now in Los Angeles, New York, Miami etal.
where there are large numbers of "immigrants."
One male will impregnate many females somewhat
like an un-spayed dog or cat. The overage of
kids are left out in the streets, and in some cases police go out at night in civilian clothes and reduce the surplus population. On the other hand couples
in the U.S. are having few or no off-spring, because the female works or kids cost too much to rear or
the couples don't want to bring kids into a world
like this, as they see it. Regards..
http://www.pbs.org/wgbh/nova/worldbalance / I just watched this week's Nova on PBS, "World in the Balance," which discusses world population trends. It is ... one school with its SINGLE student, an unhappy looking boy sitting all alone in a classroom, presumably with no friends.

Your information on Mexico is outdated, I'm sorry to say. Mexico's fertility rate is only 2.53 children born/woman, and the population growth rate is 1.43 %.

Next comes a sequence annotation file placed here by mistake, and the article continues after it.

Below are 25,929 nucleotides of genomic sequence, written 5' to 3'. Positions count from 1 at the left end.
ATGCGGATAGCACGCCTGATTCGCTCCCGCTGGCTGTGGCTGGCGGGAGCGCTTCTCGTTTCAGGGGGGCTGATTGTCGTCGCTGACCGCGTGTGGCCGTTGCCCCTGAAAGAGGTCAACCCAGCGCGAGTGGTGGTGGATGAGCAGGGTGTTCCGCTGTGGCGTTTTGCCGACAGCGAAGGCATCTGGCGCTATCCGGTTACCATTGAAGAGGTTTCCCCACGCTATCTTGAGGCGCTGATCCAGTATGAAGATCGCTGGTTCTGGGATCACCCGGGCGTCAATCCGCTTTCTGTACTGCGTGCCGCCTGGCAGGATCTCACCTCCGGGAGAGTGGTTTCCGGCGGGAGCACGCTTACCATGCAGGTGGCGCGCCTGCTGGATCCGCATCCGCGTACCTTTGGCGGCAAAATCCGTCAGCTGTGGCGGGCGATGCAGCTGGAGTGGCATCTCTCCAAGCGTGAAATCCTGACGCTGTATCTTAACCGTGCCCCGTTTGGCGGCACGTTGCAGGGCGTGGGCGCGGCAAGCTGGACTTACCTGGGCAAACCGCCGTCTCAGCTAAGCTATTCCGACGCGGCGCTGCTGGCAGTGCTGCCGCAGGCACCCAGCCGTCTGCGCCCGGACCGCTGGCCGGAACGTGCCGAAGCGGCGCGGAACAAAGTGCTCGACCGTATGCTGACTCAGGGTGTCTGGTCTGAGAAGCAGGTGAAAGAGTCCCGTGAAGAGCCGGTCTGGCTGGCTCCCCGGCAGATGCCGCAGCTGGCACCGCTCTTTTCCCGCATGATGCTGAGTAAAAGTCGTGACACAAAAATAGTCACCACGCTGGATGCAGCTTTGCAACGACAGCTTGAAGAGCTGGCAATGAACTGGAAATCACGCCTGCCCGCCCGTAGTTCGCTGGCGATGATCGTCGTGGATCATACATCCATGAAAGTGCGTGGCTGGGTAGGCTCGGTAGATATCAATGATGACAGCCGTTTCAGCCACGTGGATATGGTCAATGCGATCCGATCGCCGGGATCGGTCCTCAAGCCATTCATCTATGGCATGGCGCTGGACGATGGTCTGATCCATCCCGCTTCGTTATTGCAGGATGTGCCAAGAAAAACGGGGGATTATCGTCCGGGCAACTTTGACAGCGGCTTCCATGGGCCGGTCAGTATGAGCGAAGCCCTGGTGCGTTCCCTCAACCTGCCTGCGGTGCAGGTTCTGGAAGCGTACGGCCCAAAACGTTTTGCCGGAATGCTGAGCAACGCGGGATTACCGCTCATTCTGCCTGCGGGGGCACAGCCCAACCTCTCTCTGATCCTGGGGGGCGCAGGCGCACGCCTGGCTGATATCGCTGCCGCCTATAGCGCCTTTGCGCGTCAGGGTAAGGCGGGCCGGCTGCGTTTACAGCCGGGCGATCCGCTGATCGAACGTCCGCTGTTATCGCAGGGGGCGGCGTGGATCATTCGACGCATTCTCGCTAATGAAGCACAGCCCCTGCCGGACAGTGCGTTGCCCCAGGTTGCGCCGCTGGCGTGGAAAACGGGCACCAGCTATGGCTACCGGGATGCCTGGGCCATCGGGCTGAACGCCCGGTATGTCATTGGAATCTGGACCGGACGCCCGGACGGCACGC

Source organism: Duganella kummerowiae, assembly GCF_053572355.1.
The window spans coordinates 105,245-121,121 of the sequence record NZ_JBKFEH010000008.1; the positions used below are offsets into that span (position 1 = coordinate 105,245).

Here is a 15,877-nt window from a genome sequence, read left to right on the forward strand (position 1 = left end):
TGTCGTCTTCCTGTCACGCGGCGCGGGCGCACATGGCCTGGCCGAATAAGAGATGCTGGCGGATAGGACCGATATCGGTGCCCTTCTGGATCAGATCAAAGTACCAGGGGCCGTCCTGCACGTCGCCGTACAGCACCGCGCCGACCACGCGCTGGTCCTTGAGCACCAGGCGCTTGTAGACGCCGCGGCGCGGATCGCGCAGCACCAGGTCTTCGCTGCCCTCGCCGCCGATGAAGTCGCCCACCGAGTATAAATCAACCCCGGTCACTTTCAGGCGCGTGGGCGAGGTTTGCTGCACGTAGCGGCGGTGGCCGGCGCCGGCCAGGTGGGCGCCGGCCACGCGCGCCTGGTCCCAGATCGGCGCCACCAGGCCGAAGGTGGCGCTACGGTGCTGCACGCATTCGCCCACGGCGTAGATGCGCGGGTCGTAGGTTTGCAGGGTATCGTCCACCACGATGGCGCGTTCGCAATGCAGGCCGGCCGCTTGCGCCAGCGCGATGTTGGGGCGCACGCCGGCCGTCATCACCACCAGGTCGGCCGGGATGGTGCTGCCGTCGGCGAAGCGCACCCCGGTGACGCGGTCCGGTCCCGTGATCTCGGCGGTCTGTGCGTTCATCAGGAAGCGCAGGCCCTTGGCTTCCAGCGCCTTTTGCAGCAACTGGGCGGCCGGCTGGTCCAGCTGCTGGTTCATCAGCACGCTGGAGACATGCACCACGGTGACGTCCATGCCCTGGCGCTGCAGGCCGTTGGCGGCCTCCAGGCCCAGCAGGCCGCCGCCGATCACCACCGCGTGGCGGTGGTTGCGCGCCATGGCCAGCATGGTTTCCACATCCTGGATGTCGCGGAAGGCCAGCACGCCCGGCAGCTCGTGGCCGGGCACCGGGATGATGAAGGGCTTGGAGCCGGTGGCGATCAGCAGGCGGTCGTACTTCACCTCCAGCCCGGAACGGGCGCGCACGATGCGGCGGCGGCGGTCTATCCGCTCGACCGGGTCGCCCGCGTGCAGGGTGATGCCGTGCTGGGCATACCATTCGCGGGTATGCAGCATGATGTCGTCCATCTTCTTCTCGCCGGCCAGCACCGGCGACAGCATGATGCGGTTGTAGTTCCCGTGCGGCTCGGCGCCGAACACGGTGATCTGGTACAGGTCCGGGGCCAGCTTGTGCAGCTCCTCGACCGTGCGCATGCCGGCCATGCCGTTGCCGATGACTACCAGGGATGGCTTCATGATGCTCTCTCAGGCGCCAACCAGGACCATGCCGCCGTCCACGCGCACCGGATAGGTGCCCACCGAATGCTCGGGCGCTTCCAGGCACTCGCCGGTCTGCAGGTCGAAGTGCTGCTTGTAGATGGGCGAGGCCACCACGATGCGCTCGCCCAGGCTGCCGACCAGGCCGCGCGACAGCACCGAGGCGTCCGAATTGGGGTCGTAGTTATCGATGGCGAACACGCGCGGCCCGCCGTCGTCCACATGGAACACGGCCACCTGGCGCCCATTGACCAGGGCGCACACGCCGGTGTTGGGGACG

Population growth has been under control for over a decade; it is no longer an issue in the country.
GDP per capita has doubled from 1990 to 2002.
I assume you think Mexico has a population problem because of the large immigration rate towards the US, which stands at -2.65 migrant(s)/1,000 population, which is high thanks to the sheer volume, but ranks 30th out of 203 countries as a migration-to-population ratio.
http://www.geographyiq.com/countries/mx/Mexico rankings.htm
I have been battling long and hard against the misconceptions regarding Mexican migration towards the US in these NGs. Simply put, Mexicans, specially poor Mexicans, migrate to the US because they can sell their labor at a higher rate per hour in the US. Wages ARE higher in your country. Period. Of course other variables may indirectly affect the migration dynamic, but the main, overriding variable is the wage difference between our two countries.